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[419] two armies equally brave, equally disciplined, and equally well handled, the decidedly larger — the ground affording no considerable advantage to the defensive — must generally triumph.

During the night, Bragg moved Breckinridge's division of Hill's corps from his extreme left to his extreme right: being still intent on flanking our left, and interposing between it and Chattanooga.

Our corps commanders reported to Rosecrans after nightfall. Negley had been brought down from our extreme right during the afternoon, and sent in just before night, on Van Cleve's right, pushing back the enemy. He was now ordered to report to Gen. Thomas; McCook being required to replace him by one of his divisions. McCook was ordered to close well on Thomas, refusing his right, and covering the position at widow Glenn's, where Thomas had his headquarters. Crittenden was to hold two divisions in reserve, ready to support McCook on our right or Thomas on the left, as should become necessary. These orders being given, our Generals lay down to snatch a brief rest; and the silence was thenceforth unbroken.

At daylight,1 Rosecrans, attended by part of his staff, was galloping along our lines. He found McCook's right too far extended, and Davis, with the reserve division, too far to the right; as were also Crittenden's two divisions in reserve, and ordered the requisite changes of position. Negley had not yet moved when the General returned from visiting our left, and was now directed to send Thomas his reserve brigade only; holding his place in the line with the other two till relieved. Crittenden, having his reserves at hand, was now directed to relieve him; but failed promptly to do so; and it was nearly 10 o'clock when Negley was relieved and enabled to proceed to strengthen Thomas, where he was sorely needed.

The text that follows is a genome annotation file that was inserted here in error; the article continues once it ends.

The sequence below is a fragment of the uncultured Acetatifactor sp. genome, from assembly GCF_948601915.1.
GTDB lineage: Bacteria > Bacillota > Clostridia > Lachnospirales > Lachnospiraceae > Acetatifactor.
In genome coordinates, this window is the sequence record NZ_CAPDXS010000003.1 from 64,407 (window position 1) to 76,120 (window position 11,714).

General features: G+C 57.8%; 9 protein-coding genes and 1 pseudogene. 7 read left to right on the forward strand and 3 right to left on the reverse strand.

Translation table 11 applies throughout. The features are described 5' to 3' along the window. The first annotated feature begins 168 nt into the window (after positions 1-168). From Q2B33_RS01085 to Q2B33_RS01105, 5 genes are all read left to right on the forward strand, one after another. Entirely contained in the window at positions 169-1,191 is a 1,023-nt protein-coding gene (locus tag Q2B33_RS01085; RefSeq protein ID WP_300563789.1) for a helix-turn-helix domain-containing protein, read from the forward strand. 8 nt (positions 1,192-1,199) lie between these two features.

Both armies stood to their arms at daylight; and the battle was to have opened at once by an attack by Hill's corps on our left; but Polk's aid, sent with the order, could not find him; and the fighting did not commence till 8 1/2 A. M. In fact, it could not, without destruction to the assailants; for a dense fog filled the valley, rendering all objects indistinguishable at a few yards' distance; so that an attack might better have been delivered on any moonless but starlit night.2 Meantime, Thomas's corps (augmented by successive reenforcements, till it was now more than half our army) improved the non-shining hours by throwing up rude breastworks of logs and rails, which stood it in good stead thereafter.

The fog having lifted, Breckinridge, facing and overlapping our extreme left, advanced his fresh division, flanking our army, and pushing across the Rossville road, fighting desperately, and facing to the left when he had gone forward toward Rossville so far as his orders required. The movement was taken up in succession by the divisions farther and

1 Sunday, Sept. 20.

2 Polk says that, when he was ready to advance and attack, he found a division of the left wing (Longstreet's) directly in his front; so that, had he literally obeyed his orders, he must have slaughtered their own men. He had no choice but to wait till it was taken out of his way; and this consumed some two hours.

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